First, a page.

Podcast Series Aims to Disrupt Therapeutic Inertia in Diabetes Management

The American Diabetes Association (ADA) has released a three-episode series of Diabetes Core Update—ADA’s podcast for primary care and point-of-care providers—devoted to the topic of therapeutic inertia. Co-hosts Neil Skolnik, MD, and John Russell, MD, of Abington Jefferson Health explore the causes and consequences of therapeutic inertia in diabetes management, as well as the roles that clinicians and point-of-care providers can play in addressing and reducing therapeutic inertia. Episodes are available at This series is supported by an independent educational grant from Sanofi.

Systematic Reviews Examine Cost-Effectiveness of Interventions to Prevent and Manage Diabetes

The ADA and the Centers for Disease Control and Prevention have collaborated on two systemic reviews of the economic value of interventions to prevent and manage diabetes. The first examines clinical interventions targeting people at high risk of developing type 2 diabetes and then treating them with either lifestyle changes or metformin. The second reviews studies from high-income countries evaluating the cost-effectiveness of diabetes management interventions recommended by the ADA. The reviews include the latest evidence available and are intended to guide clinicians and policymakers toward the best use of their prescriptions and health care dollars. Both were published in the July 2020 issue of Diabetes Care and are available online through

New Consensus Reports Published

Precision Medicine in Diabetes

The ADA and the European Association for the Study of Diabetes have entered into a partnership to further our understanding of the application of precision medicine to diabetes. The two associations have jointly authored a consensus report on the current state of the field and its prospects for the future. The report includes expert opinion on precision diagnostics and therapeutics (including prevention and treatment) and identifies key barriers to and opportunities for implementing precision medicine. The report was published in the July 2020 issue of Diabetes Care and can be accessed through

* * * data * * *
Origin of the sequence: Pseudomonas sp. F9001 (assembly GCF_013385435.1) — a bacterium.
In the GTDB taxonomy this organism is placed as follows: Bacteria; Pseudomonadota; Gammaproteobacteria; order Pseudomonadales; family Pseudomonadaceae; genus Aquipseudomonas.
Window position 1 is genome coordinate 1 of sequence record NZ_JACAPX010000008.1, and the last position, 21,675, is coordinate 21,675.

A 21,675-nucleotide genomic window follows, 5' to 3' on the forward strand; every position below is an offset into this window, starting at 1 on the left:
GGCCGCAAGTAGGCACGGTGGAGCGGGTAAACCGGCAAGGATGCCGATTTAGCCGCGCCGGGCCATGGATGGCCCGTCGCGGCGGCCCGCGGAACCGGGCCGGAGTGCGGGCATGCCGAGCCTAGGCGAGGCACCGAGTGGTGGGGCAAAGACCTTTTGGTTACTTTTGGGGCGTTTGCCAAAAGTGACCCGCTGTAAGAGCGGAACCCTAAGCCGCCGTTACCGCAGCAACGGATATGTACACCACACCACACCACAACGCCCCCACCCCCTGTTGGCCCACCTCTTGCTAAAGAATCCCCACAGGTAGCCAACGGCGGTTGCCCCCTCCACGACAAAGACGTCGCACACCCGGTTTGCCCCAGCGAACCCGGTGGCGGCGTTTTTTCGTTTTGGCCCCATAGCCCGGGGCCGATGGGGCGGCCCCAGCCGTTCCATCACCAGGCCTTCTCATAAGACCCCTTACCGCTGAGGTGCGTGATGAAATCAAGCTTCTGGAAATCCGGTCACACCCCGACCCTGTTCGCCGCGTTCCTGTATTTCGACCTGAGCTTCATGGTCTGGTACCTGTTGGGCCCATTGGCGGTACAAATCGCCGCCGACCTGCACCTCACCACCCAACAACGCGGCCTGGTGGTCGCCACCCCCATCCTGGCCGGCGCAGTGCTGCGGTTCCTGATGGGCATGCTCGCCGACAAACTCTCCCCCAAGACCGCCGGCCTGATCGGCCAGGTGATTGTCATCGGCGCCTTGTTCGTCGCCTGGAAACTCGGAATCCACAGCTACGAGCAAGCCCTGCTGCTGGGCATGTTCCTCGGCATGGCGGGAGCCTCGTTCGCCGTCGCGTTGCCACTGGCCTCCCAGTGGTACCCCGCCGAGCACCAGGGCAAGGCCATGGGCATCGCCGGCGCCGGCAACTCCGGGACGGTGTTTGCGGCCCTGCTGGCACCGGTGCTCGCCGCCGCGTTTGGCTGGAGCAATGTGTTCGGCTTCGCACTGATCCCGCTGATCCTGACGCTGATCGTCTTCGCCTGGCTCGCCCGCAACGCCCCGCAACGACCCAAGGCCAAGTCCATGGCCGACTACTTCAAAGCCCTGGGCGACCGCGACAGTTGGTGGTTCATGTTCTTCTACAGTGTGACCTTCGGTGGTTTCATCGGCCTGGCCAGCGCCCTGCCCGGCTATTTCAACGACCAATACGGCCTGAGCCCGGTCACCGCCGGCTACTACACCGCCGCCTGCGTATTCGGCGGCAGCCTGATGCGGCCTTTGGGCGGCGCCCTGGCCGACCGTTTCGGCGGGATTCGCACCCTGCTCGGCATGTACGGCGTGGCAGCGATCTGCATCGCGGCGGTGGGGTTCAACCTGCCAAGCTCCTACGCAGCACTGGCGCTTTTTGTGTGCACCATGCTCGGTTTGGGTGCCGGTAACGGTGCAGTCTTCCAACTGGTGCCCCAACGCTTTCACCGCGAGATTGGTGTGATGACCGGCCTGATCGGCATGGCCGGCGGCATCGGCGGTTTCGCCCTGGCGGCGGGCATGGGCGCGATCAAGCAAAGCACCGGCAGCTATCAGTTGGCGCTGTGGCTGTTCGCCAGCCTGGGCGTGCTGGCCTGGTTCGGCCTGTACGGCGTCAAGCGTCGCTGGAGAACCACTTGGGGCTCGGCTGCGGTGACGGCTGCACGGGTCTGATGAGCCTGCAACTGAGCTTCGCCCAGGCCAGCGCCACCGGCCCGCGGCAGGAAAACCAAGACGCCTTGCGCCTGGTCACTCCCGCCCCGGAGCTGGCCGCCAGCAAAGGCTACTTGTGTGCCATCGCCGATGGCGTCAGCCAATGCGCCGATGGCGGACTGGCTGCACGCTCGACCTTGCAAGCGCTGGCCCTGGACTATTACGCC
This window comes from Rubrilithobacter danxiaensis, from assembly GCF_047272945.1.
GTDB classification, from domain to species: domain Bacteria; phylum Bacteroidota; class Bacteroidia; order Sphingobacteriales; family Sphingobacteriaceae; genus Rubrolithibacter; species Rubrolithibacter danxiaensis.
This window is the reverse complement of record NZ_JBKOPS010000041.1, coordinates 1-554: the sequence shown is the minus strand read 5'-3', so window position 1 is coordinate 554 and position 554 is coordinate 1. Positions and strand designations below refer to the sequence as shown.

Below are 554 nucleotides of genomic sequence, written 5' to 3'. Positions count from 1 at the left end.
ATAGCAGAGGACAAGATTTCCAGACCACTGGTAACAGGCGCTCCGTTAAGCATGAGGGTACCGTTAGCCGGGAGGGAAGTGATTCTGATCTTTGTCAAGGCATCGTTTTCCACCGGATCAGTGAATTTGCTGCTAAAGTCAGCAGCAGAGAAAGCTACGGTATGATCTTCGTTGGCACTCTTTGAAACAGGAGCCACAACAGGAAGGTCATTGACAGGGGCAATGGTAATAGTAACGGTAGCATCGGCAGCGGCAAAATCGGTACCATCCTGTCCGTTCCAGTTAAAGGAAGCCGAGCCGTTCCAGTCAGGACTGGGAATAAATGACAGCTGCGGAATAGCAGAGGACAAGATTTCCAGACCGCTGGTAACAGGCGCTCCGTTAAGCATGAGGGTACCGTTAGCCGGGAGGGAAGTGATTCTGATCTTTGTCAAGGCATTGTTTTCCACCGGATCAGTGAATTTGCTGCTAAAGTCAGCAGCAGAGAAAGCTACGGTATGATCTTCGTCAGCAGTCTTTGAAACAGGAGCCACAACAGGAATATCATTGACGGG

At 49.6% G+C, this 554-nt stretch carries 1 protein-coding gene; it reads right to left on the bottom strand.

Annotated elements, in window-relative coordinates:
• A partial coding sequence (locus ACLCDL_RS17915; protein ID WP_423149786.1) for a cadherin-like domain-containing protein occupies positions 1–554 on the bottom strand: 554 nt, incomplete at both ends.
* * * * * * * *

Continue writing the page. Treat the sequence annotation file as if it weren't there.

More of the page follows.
Diabetes Self-Management Education and Support in Type 2 Diabetes

The ADA, in partnership with the Association of Diabetes Care and Education Specialists, the Academy of Nutrition and Dietetics, the American Academy of Family Physicians, the American Academy of Physicians Assistants, the American Association of Nurse Practitioners, and the American Pharmacists Association, has published a consensus report on diabetes self-management education and support (DSMES). The report is aimed at improving clinical care and education services, improving the health of individuals and populations, and reducing diabetes-associated health care costs. It outlines the benefits of DSMES, defines four critical times to provide and modify DSMES, offers resources, and discusses potential solutions to access and utilization barriers. The report appears in the July 2020 issue of Diabetes Care and can be accessed online through